Durutti's fifth studio album finds the core Reilly/Mitchell/Kellet/Metcalfe lineup of the mid-'80s still in excellent form, steering back from the lengthy excursion of Without Mercy in favor of shorter songs typical of Durutti's other recorded work. While the overall style and mood of the performers had little changed, Reilly in particular remains a master of his art, able to progress and experiment without making a big deal of it, and whose sound remains so unique still that almost any recording of it is worthwhile. Starting with the fine "Pauline," with an excellent viola line from Metcalfe helping to set the tone, Circuses and Bread doesn't radically advance Durutti so much as it codifies it further. One of his most wracked songs ever appears midway through -- "Royal Infirmary," whose combination of piano, trumpet, and gunfire almost seems like a reference to World War I, and which likely influenced similar efforts focusing on that conflict from Piano Magic and possibly even Mark Hollis. Reilly's singing in places is stronger than ever -- while still generally understated and subtle, there's less echo and a clearer, crisper recording quality. In his playing, there's slightly more of a willingness to try more common guitar approaches -- consider the strung-out solo on "Hilary," which while buried in the mix provides a near acid rock counterpoint to the usual crisp shimmer that's more upfront. Metcalfe's lines and string plucks add further fine drama, Mitchell is excellent and varied as always in his percussion approaches, and Kellet comes up with some real winners, like the mournful brass on "Street Fight." Concluding with some lengthy, exploratory tracks, including the minimal progression of "Black Horses" and "Blind Elevator Girl," Circuses and Bread is another Durutti highlight. In a curious footnote, however, it remains the sole Durutti album from the 1980s not reissued in the comprehensive late-'90s remastering/re-releasing program via Factory Once Records. Quite why this is the case remains unclear.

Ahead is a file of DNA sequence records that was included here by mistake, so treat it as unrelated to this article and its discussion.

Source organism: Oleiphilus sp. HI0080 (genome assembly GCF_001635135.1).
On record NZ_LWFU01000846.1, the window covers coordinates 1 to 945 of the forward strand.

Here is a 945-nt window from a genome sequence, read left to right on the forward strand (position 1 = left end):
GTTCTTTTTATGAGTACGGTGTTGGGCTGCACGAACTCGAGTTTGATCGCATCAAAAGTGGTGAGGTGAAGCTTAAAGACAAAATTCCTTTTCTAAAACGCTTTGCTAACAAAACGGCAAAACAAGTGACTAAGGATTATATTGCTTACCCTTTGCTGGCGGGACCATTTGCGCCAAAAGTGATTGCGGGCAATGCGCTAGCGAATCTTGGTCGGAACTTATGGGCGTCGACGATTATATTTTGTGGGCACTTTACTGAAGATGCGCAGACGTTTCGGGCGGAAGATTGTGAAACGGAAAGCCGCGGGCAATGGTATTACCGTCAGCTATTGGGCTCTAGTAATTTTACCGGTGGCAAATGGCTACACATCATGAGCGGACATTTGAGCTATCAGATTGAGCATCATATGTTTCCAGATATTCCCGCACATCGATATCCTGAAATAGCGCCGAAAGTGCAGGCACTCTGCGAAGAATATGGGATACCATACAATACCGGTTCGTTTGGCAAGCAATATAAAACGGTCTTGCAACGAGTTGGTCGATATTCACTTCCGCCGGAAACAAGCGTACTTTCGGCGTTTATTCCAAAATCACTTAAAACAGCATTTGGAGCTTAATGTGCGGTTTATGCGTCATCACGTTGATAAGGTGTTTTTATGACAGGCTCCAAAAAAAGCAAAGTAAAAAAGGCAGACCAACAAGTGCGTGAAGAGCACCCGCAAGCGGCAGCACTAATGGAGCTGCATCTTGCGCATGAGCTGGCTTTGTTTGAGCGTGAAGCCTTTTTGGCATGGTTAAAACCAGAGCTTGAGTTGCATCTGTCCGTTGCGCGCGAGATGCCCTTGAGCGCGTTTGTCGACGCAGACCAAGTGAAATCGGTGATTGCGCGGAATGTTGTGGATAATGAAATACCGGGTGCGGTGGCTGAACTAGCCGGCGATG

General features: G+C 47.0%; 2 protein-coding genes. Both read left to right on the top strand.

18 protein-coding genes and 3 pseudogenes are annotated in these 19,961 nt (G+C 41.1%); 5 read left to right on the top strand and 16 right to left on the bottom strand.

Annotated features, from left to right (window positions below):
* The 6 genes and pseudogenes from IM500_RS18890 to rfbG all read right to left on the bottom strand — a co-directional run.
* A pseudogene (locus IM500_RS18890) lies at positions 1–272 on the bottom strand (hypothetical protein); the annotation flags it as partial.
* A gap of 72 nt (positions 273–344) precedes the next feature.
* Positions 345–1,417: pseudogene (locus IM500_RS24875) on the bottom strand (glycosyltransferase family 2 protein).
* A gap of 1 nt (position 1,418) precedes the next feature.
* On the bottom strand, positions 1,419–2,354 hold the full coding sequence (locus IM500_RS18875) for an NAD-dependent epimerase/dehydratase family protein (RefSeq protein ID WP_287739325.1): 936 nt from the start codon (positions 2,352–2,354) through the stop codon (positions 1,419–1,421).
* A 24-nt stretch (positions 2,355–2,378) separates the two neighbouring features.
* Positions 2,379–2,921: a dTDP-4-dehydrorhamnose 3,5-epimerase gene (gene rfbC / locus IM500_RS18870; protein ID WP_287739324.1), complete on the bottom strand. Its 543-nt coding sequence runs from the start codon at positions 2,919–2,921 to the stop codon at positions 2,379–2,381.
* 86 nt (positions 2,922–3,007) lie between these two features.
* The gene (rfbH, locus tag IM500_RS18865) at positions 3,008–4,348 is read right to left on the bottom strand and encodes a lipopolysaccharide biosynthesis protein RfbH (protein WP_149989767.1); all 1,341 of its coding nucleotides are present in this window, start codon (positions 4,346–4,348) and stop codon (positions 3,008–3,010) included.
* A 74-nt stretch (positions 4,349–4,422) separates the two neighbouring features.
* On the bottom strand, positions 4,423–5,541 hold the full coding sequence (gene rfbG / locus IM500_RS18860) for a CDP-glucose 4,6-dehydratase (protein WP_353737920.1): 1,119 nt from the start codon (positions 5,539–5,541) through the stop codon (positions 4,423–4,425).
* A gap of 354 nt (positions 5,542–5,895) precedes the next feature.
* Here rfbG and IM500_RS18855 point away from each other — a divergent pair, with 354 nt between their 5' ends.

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AllMusic Review by Ned Raggett